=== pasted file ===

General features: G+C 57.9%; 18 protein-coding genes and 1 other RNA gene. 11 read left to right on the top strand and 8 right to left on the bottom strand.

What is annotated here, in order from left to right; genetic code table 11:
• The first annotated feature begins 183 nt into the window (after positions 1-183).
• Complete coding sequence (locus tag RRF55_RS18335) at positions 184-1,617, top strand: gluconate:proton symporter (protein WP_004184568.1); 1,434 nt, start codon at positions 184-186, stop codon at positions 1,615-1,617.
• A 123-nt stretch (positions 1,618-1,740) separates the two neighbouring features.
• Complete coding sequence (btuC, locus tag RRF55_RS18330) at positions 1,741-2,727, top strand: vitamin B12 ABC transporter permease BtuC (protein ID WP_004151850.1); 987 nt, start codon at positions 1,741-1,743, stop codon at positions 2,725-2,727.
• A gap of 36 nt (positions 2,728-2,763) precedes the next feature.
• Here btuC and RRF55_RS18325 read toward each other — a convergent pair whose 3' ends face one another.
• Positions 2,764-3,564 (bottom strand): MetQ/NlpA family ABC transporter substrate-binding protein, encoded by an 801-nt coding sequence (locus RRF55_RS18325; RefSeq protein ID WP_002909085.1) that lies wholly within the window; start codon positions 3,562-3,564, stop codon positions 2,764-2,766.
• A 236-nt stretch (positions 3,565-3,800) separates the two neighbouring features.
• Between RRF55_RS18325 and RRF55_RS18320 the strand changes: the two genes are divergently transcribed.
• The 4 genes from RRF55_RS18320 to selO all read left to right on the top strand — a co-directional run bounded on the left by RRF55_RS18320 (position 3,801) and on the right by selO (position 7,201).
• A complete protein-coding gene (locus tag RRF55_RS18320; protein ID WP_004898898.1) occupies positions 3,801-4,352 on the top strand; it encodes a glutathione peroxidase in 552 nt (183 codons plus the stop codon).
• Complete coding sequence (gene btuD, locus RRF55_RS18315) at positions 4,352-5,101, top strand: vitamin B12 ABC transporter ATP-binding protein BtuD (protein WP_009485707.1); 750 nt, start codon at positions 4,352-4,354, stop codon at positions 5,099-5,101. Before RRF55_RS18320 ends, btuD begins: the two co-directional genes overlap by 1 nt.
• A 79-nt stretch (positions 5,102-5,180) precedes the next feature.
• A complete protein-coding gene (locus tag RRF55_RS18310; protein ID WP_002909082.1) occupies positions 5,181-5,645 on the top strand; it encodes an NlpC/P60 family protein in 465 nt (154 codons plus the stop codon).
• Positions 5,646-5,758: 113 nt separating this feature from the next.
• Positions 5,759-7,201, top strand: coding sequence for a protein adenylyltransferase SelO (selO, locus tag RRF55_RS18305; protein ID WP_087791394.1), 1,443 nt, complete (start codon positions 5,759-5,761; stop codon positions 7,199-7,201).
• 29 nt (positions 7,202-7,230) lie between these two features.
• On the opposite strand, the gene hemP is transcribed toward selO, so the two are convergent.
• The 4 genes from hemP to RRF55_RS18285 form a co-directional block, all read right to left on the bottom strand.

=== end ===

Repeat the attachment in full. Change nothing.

General features: G+C 57.9%; 18 protein-coding genes and 1 other RNA gene. 11 read left to right on the top strand and 8 right to left on the bottom strand.

What is annotated here, in order from left to right; genetic code table 11:
• The first annotated feature begins 183 nt into the window (after positions 1-183).
• Complete coding sequence (locus tag RRF55_RS18335) at positions 184-1,617, top strand: gluconate:proton symporter (protein WP_004184568.1); 1,434 nt, start codon at positions 184-186, stop codon at positions 1,615-1,617.
• A 123-nt stretch (positions 1,618-1,740) separates the two neighbouring features.
• Complete coding sequence (btuC, locus tag RRF55_RS18330) at positions 1,741-2,727, top strand: vitamin B12 ABC transporter permease BtuC (protein ID WP_004151850.1); 987 nt, start codon at positions 1,741-1,743, stop codon at positions 2,725-2,727.
• A gap of 36 nt (positions 2,728-2,763) precedes the next feature.
• Here btuC and RRF55_RS18325 read toward each other — a convergent pair whose 3' ends face one another.
• Positions 2,764-3,564 (bottom strand): MetQ/NlpA family ABC transporter substrate-binding protein, encoded by an 801-nt coding sequence (locus RRF55_RS18325; RefSeq protein ID WP_002909085.1) that lies wholly within the window; start codon positions 3,562-3,564, stop codon positions 2,764-2,766.
• A 236-nt stretch (positions 3,565-3,800) separates the two neighbouring features.
• Between RRF55_RS18325 and RRF55_RS18320 the strand changes: the two genes are divergently transcribed.
• The 4 genes from RRF55_RS18320 to selO all read left to right on the top strand — a co-directional run bounded on the left by RRF55_RS18320 (position 3,801) and on the right by selO (position 7,201).
• A complete protein-coding gene (locus tag RRF55_RS18320; protein ID WP_004898898.1) occupies positions 3,801-4,352 on the top strand; it encodes a glutathione peroxidase in 552 nt (183 codons plus the stop codon).
• Complete coding sequence (gene btuD, locus RRF55_RS18315) at positions 4,352-5,101, top strand: vitamin B12 ABC transporter ATP-binding protein BtuD (protein WP_009485707.1); 750 nt, start codon at positions 4,352-4,354, stop codon at positions 5,099-5,101. Before RRF55_RS18320 ends, btuD begins: the two co-directional genes overlap by 1 nt.
• A 79-nt stretch (positions 5,102-5,180) precedes the next feature.
• A complete protein-coding gene (locus tag RRF55_RS18310; protein ID WP_002909082.1) occupies positions 5,181-5,645 on the top strand; it encodes an NlpC/P60 family protein in 465 nt (154 codons plus the stop codon).
• Positions 5,646-5,758: 113 nt separating this feature from the next.
• Positions 5,759-7,201, top strand: coding sequence for a protein adenylyltransferase SelO (selO, locus tag RRF55_RS18305; protein ID WP_087791394.1), 1,443 nt, complete (start codon positions 5,759-5,761; stop codon positions 7,199-7,201).
• 29 nt (positions 7,202-7,230) lie between these two features.
• On the opposite strand, the gene hemP is transcribed toward selO, so the two are convergent.
• The 4 genes from hemP to RRF55_RS18285 form a co-directional block, all read right to left on the bottom strand.